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I am designing an adjustable power supply. Input voltage is 12V from adapter, and the output should be ranging from 0.5V to 12V.

I'm planning to use LM2575, but apparently its minimum output voltage is 1.23 based on datasheet. My concept is instead of using potentiometer to adjust feedback voltage from the LM2575, I use DAC MAX522 to create feedback-like voltage (this is possible right?).

Here is my current schematic enter image description here

The question is:

  1. is there any recommendation about the DC-DC step down regulator with minimum output 0.5V?
  2. To avoid wasting resource, will this schematic works?

Thanks in advance

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  • \$\begingroup\$ What output current do you need? \$\endgroup\$ – AngeloQ Mar 21 '17 at 3:53
  • \$\begingroup\$ I think in theory your concept could work, but I fear your response time will be too slow (ADC + MCU processing + SPI + DAC) and your regulator bandwidth may be too low. If you don't need good transient response it might be OK. I would probably add a cap on the feedback pin. There is probably a better way to get 0.5V output. But that's why asked what current you are looking for. \$\endgroup\$ – AngeloQ Mar 21 '17 at 4:00
  • \$\begingroup\$ Just an idea on how to do this - instead of a DAC, you can PWM some pin of the MCU, then put two or three stages RC filter groups after it, in essence getting an analog signal. Or you can get a MCU with integrated DAC. Anyway, I whare AngeloQ's worries that your response time will be very slow. \$\endgroup\$ – anrieff Mar 21 '17 at 4:13
  • \$\begingroup\$ The output current should be up to 1A. About the response time, I don't mind if its slow, because the voltage output will be controlled by push button (manual). As for the DAC chip, I'm using it in order to decrease the size of the PCB \$\endgroup\$ – dpw Mar 21 '17 at 4:22
  • \$\begingroup\$ @RohatKılıç on p.2 fig.1 of LM2575 datasheet, it seems that the feedback is on noninverting mode. I can't wait for the schematic, thanks! \$\endgroup\$ – dpw Mar 21 '17 at 4:47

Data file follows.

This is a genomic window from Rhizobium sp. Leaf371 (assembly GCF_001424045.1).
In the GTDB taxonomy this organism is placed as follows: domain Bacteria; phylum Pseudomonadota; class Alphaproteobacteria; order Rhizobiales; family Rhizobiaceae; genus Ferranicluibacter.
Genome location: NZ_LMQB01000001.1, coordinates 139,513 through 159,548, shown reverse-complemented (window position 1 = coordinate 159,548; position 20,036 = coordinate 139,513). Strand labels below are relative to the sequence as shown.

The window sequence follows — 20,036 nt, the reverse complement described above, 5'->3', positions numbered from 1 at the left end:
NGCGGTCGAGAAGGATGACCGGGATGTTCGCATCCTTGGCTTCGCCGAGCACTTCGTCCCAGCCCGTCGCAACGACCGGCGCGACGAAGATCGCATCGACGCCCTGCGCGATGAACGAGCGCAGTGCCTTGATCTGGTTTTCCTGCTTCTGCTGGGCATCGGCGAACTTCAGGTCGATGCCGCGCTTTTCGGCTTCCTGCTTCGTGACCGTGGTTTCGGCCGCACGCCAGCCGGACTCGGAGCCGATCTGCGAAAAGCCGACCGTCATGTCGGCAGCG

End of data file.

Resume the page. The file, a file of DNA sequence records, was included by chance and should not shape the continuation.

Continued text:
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First, it should be noted that there's a comparator inside the LM2575 and its purpose is to compare a portion of output voltage (the voltage on FB pin) to a reference voltage (1.23V for LM2575) and generate a signal for the control circuitry. So, what the LM2575 does is to keep the voltage on FB pin at 1.23V. That's why minimum output voltage is given as 1.23V.

Consider the following schematic:

schematic

simulate this circuit – Schematic created using CircuitLab

The key point here is the current into/out of the resistors connected to FB pin. And we have 3 equations:

1) \$I_{R2}\$ is constant: \$I_{R2} = I_{R3} + I_{R1} = V_{ref}/R2\$.

2) \$I_{R3}\$ varies with DAC output voltage, \$V_{DAC}\$: \$I_{R3} = (V_{DAC} - V_{ref})/R3\$.

3) And finally, \$V_o = V_{R1} + 1.23V\$, where \$V_{R1} = I_{R1} \cdot R1 = (I_{R2} - I_{R3})\cdot R1\$. If we make \$I_{R1}\$ negative then we can get output voltages lower than 1.23V.

But selecting resistors needs a two-unknown equation to be solved.


For your needs: \$V_{o-min} = 0.5VDC\$ and \$V_{o-max} = 12VDC\$

Let's select R2 = 1k2.

\$I_{R2} = 1mA\$

For \$V_{DAC} = 0V\$ (zero code);

  • \$I_{R3} = (0 - 1.23)/R3 = -1.23/R3\$
  • \$I_{R1} = I_{R2} - I_{R3} = 1 - (-1.23/R3) = 1 + 1.23/R3\$
  • \$V_o = 1.23 + I_{R1}\cdot R1 = 12V \Rightarrow R1 = \frac{10.8}{1+\frac{1.2}{R3}}\$

For \$V_{DAC} = 5V\$ (full-scale code);

  • \$I_{R3} = (5 - 1.23)/R3 = 3.77/R3\$
  • \$I_{R1} = I_{R2} - I_{R3} = 1 - (3.77/R3)\$
  • \$V_o = 1.23 + I_{R1}\cdot R1 = 0.5V \Rightarrow R1 = \frac{0.73}{\frac{3.8}{R3} - 1}\$

From \$R1=\frac{10.8}{1+\frac{1.2}{R3}} = \frac{0.73}{\frac{3.8}{R3} - 1}\$, you'll get R3 = 3k5 and R1 = 8k.

If you crosscheck, you'll see that the minimum output voltage (with full-scale DAC output) will be 0.51V and maximum output voltage (with zero-scale DAC output) will be 11.94V.


With this method, any output voltage range can be obtained.

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